Often, you will see people tapping the ground with the handle of their shovel to get the clam to create a show. This is OK if the beach is not too crowded, but if there are tons of people pounding the sand, it can spook the clams to move deeper in the sand.

And yes – razor clams can move! The bottom has a foot that twirls around in the sand and can dig about a foot a minute. So recognizing its show and digging them properly is crucial.

The top of the razor clam has two siphons and will be pointed slightly away from the water. So if you're digging them dry, you always want to keep the show about an inch off-center so the show is facing the shore side of the gun.

When you find a show, rotate the gun so it goes down a few feet. There is a hole in the handle that, when covered, creates a vacuum. Cover the hole with your thumb and pull up the cylinder of sand. Hopefully it will have a clam inside. I have often found more than one.

When digging wet, you want to look for the two siphons, which collectively are called a flower. They will be about one-half inch apart. If you're lucky, the neck will be showing and you will see a spurt of sand being ejected.

Quickly, but carefully inset the spade of the shovel straight down in the sand and pull the handle toward the ocean to stop the clam from digging. Take out the shovel and replace it with your free hand. Reach down and carefully feel for the clam and pull it out. But be careful. They don't call them razors for nothing.

You must have a shellfish license to dig for razor clams. The limit is the first 15 clams you harvest, regardless of size or if the shells are broken.

Large surfperch caught

all week

High winds didn't prevent fishers from catching some very large redtail and striped surfperch this week. Anglers who were fishing one-half mile up the beach from the Winchuck Wayside, McVay Beach and at the motel in front of Sporthaven Beach brought in a great grade of perch to the cleaning station.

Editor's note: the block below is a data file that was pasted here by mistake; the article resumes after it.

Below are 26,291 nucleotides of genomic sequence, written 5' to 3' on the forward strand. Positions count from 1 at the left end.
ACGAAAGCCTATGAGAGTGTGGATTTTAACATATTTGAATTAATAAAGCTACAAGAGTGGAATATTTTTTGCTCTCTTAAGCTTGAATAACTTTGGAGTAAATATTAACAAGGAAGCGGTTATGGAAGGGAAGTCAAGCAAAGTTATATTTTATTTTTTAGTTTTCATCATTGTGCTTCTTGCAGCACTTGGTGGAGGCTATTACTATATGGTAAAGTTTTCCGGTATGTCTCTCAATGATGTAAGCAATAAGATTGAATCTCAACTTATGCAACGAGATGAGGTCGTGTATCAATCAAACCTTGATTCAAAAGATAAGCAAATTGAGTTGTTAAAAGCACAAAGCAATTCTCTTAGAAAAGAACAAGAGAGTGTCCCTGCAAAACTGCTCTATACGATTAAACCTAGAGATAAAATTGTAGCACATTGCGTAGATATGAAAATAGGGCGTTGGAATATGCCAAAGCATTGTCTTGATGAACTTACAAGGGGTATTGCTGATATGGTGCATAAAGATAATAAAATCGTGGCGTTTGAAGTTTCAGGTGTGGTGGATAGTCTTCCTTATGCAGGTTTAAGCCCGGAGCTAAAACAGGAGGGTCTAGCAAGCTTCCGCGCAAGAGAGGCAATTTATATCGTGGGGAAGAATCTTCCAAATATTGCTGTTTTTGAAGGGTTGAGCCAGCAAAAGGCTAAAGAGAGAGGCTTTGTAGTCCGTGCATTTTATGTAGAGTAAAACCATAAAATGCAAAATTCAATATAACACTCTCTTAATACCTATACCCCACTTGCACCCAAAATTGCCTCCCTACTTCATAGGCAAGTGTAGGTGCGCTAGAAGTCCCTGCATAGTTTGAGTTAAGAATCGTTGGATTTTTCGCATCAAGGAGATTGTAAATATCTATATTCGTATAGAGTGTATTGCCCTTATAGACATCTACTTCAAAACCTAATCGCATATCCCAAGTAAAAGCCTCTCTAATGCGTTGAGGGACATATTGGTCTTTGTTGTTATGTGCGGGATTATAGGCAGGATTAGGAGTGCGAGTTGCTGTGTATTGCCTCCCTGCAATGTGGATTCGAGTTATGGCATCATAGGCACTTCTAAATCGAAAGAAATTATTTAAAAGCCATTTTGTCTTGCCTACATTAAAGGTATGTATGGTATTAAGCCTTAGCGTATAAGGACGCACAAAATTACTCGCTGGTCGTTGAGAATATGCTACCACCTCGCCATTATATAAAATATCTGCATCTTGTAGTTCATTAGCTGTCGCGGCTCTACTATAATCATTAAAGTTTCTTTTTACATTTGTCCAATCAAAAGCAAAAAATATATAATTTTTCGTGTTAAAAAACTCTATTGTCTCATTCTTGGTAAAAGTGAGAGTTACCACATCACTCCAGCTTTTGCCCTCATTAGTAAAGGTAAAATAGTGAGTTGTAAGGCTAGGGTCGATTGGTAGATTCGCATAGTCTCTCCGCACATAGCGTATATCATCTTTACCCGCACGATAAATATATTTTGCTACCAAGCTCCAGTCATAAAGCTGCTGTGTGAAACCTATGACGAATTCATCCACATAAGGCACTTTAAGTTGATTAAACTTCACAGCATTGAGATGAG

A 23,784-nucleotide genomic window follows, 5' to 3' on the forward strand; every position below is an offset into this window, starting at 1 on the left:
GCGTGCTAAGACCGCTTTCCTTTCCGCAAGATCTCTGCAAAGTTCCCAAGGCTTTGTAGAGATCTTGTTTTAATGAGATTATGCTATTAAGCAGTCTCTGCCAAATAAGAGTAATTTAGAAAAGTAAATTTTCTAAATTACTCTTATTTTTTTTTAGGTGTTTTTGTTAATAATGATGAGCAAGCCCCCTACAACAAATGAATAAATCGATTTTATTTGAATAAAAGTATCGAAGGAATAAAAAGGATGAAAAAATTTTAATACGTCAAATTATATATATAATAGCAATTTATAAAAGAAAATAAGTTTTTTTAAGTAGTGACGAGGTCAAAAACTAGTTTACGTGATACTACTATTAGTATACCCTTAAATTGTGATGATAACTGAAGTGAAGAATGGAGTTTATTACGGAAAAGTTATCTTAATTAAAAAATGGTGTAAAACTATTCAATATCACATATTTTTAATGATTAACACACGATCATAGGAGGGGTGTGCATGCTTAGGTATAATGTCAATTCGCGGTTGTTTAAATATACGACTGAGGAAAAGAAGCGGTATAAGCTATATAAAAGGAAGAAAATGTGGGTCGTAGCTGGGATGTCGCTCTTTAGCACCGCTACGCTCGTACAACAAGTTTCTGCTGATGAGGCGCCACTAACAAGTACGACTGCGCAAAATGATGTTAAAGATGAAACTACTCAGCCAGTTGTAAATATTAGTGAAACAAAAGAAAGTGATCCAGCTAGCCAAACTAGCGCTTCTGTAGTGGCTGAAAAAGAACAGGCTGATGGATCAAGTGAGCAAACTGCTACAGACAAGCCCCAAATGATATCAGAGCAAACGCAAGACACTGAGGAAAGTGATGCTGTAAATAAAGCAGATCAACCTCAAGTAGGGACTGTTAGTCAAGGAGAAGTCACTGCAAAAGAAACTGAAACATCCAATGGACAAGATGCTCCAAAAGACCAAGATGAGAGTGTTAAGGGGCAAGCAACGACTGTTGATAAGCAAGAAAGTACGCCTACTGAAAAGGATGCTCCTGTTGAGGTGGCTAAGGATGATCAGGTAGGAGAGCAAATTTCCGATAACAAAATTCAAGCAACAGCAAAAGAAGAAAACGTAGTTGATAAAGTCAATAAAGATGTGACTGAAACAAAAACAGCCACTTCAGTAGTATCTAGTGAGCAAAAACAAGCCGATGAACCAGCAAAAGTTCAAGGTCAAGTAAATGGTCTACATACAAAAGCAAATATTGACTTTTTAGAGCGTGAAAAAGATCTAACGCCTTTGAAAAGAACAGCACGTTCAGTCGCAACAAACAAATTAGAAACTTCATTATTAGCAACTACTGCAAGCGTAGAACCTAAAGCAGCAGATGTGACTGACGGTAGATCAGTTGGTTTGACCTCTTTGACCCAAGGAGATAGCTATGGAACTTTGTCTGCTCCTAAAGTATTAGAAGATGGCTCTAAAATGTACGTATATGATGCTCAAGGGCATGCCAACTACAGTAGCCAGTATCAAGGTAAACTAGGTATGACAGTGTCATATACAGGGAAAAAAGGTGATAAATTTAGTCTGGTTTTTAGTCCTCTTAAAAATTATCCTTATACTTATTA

Congratulations to Mindy Andrews from Medford for hauling in some really big redtails. Way to go, Mindy!

For those of you who harvest some razor clams, be sure to cut off about three-eighths of an inch off your clam necks. They make excellent surfperch bait. In Washington, practically all the people I know use them. They give off the most scent and stay on the hook really well. You can catch up to three or more surfperch off one clam neck.

Surfperch are known to cruise beaches like Myers Creek and Pistol River and nip off clam necks.

Rogue and Umpqua

suddenly turn on

Holy Springer City Batman! Sam Waller from Jot's Resort in Gold Beach just gave me a call. For the last several days, boats have been either limiting on springers or getting a couple of fish per boat from Elephant Rock up to Agness.

"There's been at least two fish per boat," says Waller. "And a lot have been getting five fish."

I also spoke with Bob Cobb (www.cobbreelfish.com), veteran guide from the Umpqua. He has had 10 days straight with at least two fish per boat as well.

"I think I'm sitting with 26 or 27 fish, and we've had another 15 on or so," says Cobb. "We had a guy straighten out the hooks on three fish."

As an old gent once told me, never give up on a salmon.

Tight Lines!